Yesterday morning I was sitting in church listening to the sermon when I heard something which made me sit up and take notice. This was because I understood exactly what was meant.
Apparently there was a blind lady who was asked what she found most annoying about being blind. Her response was, "the sighted people who don't have any vision".
Whilst I am not technically blind I immediately understood where this lady was coming from.
My motto goes something like this "I may be the one who society sees as 'Disabled' but - until you have got to know me and my ways of working - you are the disabled one because I know for a fact what I can and cannot do. You just assume you know my limitations".
My sight could place some serious limitations on what I can and cannot do if I let it - starting with rendering me totally housebound during the hours of darkness, making me freeze with fear when faced with a descent down a steep staircase between me and my intended destination in the absence of a lift or escalator, and making me give up too easily when I really want to do something or go somewhere which everybody else (as in the "normal-sighted" population) can do or get to easily. You might say that my biggest fight is against my sight.
I would argue that my biggest fight is against other people's vision. That fight can be against their outright prejudices. These usually come in the form of "you don't look Partially Sighted" - yes someone did say that to my face - or "you are the only one complaining - its your sight which is your problem" - someone else said that to my face too. (The only thing stopping me from punching their lights out was the situations I was in at the times they were uttered - the first was in a job interview and the second was at my church.)
Or the fight can be against people's total disregard for any difficulties I or any other Disabled person may have when it comes to little things like shop layouts, lighting, those stupid and frustrating grilles which have a habit of appearing on the lights of Pedestrian Crossings (which actually obscure the lights so I cannot see them), and those tiny 5 pence coins (which are neither use nor ornament to me because they are too small). Oh and roads without pavements. Not forgetting the seemingly random selection of sizes of Destination Boards on buses.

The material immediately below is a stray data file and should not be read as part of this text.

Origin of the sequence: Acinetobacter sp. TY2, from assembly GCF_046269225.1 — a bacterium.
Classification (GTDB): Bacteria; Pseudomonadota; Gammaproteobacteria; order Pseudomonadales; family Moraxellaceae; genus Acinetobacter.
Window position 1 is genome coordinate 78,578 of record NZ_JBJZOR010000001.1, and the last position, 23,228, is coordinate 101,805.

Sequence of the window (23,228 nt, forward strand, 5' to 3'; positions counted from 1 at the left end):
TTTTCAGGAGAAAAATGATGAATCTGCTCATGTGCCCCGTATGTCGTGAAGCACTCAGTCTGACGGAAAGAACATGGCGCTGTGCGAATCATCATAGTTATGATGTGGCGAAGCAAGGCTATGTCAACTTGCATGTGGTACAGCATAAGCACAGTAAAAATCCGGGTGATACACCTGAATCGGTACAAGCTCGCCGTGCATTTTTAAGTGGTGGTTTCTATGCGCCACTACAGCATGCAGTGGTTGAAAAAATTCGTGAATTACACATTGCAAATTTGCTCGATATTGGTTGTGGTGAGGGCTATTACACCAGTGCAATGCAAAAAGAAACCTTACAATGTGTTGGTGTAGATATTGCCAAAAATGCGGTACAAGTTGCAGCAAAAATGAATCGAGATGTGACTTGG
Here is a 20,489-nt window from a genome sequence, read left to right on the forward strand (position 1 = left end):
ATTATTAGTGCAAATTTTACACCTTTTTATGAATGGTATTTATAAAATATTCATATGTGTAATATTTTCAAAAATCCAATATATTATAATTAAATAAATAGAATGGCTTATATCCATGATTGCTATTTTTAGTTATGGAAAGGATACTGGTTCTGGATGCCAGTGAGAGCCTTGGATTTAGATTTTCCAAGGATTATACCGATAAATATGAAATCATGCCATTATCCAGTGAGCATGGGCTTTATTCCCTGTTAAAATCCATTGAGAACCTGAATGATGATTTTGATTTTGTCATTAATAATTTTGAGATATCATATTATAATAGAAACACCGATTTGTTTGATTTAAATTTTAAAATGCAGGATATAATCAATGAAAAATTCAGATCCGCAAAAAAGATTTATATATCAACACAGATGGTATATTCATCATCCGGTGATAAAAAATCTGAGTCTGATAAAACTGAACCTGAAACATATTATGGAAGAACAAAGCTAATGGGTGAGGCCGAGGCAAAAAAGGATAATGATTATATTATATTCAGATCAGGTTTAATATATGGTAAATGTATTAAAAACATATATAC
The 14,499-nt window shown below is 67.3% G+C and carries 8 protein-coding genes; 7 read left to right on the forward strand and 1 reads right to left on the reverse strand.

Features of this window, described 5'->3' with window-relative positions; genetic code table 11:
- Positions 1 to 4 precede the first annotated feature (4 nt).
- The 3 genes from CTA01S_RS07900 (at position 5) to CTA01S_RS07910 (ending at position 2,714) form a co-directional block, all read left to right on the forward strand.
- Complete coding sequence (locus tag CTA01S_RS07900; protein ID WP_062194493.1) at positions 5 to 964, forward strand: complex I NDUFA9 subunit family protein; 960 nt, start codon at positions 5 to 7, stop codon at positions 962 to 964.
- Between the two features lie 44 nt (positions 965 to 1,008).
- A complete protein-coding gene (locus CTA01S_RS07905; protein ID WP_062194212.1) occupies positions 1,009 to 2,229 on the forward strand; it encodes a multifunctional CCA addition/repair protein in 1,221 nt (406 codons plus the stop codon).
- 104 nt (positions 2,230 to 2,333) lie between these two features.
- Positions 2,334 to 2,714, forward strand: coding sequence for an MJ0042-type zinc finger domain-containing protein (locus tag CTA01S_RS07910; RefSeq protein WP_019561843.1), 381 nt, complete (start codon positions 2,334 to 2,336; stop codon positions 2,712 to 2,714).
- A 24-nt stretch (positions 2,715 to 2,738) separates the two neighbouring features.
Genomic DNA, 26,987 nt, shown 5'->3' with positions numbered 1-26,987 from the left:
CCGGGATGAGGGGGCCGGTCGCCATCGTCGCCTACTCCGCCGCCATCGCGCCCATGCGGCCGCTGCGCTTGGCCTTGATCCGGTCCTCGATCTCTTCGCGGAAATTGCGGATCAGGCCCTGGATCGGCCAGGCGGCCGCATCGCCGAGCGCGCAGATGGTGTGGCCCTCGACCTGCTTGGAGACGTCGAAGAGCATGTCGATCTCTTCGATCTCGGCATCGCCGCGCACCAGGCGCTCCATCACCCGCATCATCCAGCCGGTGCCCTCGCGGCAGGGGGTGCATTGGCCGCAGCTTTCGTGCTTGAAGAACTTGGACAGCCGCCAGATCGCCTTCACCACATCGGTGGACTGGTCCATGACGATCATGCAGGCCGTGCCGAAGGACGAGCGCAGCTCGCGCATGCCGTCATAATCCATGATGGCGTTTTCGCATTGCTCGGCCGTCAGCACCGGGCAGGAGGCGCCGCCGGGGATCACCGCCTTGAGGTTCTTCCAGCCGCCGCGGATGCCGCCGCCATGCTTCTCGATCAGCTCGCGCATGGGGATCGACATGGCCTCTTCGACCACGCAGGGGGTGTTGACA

I admit that most of the above are more likely to fall into the category of "mild annoyance". However, things like shop layouts, anything to do with roads and traffic, etc, come under the category of "potentially damaging and/or fatal". These are usually the things which are designed by people who feel the need to follow any plan they are given to the letter without deviation or hesitation but with plenty of repetition (usually of mistakes).
Surely you really don't need to be in a wheelchair or have a sight problem in order to have enough vision to realise that cluttering a shop with racks, rails, shelves, stands, etc, without any visible (to me at least) gaps between them is not exactly conducive to either of those groups desirng to enter your premises? Or, even worse, risk a repeat visit once they have fought their way out of your premises?
Oh - and yes - I do realise that cars belong on roads and pedestrians belong on pavements but, if given a choice between walking through fields in a smart suit to get to a job interview, and walking on a road without a pavement I will take the road thank you very much. (That is the exact choice Google Maps gave me on Friday.)
Yes I do have a sight problem - however my sight problem can either help you gain the knowledge in order to help you make life easier for both me and you, or my sight problem (and the sometimes crazy "Ink-Logic" that goes with it) can simply be a tool for helping vision when it comes to taking photographs or any other creative medium. Don't believe me? Have a look at some of the photos I have put on this website or on Facebook. Even better - come for a walk with me (camera optional) and I can just about guarantee you will see ordinary everyday objects completely differently to how you saw them before.
My sight problem has the effect of making me see things differently - both literally (obviously) and metaphorically. In fact, I think that is why I like writing so much - I find it easier to explain what I see by writing.
There are times when I honestly wonder why it is so difficult for "normal sighted" people to have the vision to be able to see the world in the same way as I do - and alter their plans accordingly. Or even still see the world in a completely different way to me but have the vision to be able to discuss our different viewpoints and know we can both be correct in our own way.
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